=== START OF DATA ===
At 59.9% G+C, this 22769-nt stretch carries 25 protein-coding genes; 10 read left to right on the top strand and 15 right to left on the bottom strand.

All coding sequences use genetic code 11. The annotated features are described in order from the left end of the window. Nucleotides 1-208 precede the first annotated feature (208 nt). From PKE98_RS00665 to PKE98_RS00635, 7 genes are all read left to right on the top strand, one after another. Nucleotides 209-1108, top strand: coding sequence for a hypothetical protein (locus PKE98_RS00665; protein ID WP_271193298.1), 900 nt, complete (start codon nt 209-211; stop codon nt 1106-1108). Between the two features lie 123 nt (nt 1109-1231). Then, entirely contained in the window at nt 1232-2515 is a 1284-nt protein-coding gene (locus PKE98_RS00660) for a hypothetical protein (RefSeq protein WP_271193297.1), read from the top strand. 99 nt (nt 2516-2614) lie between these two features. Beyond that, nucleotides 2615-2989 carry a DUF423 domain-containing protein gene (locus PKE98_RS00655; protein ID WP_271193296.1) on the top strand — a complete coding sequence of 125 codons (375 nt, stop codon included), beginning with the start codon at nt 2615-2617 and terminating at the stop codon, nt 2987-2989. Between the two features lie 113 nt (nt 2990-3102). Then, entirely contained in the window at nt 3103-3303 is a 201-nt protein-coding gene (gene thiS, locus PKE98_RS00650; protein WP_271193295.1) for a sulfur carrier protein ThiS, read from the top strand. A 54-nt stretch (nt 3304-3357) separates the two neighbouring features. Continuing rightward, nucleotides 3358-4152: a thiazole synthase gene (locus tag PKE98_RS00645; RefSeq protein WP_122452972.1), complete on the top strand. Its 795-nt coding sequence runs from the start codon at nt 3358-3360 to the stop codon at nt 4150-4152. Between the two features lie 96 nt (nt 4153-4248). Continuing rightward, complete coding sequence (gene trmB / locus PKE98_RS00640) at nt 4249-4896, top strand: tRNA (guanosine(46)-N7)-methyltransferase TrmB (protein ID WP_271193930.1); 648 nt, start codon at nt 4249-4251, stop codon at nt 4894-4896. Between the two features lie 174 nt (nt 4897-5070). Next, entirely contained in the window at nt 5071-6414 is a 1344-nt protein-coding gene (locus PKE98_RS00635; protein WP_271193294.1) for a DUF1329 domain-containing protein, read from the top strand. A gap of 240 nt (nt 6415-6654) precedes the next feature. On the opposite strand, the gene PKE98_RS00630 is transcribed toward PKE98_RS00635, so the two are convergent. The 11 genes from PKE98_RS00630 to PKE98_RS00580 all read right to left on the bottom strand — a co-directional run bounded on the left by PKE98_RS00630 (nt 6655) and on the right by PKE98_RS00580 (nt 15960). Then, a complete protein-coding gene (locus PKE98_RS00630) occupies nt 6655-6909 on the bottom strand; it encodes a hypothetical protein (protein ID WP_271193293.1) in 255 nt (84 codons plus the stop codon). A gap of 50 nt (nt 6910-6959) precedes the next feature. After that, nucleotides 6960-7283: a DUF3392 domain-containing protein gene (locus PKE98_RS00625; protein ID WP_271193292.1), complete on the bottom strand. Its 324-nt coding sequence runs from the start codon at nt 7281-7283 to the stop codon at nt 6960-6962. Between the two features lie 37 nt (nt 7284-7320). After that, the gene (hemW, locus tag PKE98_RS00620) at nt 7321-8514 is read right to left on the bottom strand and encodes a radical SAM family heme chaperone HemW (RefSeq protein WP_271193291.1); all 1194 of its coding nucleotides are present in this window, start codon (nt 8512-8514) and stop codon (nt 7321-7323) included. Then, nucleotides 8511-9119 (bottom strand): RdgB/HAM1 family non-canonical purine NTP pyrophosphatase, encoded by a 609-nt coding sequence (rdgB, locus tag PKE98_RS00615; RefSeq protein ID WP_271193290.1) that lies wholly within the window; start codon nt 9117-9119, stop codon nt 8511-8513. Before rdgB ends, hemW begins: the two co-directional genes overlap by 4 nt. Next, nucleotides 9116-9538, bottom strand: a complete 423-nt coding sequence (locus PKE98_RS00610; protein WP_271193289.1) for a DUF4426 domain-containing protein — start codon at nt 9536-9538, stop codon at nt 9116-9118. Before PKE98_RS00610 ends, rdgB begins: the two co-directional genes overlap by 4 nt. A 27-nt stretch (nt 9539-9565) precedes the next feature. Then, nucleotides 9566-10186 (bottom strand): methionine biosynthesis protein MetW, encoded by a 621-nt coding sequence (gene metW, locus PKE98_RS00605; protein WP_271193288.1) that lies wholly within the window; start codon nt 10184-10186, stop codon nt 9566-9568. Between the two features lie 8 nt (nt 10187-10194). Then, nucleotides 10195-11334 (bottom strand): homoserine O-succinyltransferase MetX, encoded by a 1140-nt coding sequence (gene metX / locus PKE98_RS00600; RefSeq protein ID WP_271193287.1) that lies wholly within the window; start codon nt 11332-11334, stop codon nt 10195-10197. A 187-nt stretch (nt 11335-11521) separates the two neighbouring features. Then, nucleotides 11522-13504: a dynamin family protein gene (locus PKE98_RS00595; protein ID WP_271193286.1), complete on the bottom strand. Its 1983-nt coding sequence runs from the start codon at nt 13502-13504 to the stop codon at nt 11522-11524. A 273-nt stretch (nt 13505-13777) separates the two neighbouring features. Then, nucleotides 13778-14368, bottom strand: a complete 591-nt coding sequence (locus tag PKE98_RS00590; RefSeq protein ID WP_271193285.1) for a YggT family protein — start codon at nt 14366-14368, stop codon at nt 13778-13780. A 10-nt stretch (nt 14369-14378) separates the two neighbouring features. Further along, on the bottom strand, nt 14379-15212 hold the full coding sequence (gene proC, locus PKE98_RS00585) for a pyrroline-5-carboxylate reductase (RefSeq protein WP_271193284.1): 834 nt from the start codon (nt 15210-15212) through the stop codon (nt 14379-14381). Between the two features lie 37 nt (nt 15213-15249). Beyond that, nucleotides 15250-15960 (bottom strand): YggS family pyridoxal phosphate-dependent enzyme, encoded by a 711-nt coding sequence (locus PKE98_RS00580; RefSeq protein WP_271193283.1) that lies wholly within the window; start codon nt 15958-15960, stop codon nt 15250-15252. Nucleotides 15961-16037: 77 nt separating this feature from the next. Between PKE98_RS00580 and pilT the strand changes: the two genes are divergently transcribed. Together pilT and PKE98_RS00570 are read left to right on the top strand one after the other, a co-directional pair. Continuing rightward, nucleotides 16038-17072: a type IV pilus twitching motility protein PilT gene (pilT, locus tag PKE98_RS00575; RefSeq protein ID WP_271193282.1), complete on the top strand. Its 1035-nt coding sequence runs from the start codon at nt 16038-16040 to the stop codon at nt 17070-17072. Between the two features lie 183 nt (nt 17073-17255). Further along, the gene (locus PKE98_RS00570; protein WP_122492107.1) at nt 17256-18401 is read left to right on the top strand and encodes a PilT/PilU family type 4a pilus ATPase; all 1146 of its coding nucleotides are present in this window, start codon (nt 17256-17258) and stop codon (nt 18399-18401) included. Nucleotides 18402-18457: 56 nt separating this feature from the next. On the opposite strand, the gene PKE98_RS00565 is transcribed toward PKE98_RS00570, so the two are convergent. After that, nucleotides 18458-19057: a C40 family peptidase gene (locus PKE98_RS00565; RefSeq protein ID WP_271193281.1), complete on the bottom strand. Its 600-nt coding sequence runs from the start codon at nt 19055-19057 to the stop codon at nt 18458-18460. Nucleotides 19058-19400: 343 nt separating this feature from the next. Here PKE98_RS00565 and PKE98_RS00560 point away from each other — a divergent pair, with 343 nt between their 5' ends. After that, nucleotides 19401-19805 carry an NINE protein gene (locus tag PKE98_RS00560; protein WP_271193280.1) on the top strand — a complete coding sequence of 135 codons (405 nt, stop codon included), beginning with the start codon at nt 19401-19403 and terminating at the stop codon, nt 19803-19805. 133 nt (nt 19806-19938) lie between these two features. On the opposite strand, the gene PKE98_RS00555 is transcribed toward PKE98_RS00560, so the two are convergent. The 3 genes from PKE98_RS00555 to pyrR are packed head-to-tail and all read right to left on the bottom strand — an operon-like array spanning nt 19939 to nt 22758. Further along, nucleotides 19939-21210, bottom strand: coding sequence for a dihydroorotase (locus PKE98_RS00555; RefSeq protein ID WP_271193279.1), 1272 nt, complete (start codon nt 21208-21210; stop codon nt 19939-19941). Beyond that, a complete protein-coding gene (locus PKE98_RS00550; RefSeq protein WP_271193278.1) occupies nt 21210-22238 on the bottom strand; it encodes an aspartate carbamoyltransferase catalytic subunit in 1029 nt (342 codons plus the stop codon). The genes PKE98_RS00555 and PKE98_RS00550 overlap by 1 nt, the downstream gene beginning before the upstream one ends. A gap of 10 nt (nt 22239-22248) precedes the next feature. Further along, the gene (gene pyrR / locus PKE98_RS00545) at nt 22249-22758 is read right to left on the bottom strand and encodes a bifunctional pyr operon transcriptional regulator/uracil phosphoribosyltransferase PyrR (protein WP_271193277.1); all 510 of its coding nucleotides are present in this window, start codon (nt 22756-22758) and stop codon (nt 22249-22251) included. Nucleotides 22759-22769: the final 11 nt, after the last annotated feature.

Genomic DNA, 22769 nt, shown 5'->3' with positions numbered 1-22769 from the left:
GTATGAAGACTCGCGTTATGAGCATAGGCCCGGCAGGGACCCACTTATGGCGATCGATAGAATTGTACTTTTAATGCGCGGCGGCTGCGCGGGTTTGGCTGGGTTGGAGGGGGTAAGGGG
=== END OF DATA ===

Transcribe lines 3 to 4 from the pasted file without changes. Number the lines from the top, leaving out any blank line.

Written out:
Genomic DNA, 22769 nt, shown 5'->3' with positions numbered 1-22769 from the left:
GTATGAAGACTCGCGTTATGAGCATAGGCCCGGCAGGGACCCACTTATGGCGATCGATAGAATTGTACTTTTAATGCGCGGCGGCTGCGCGGGTTTGGCTGGGTTGGAGGGGGTAAGGGG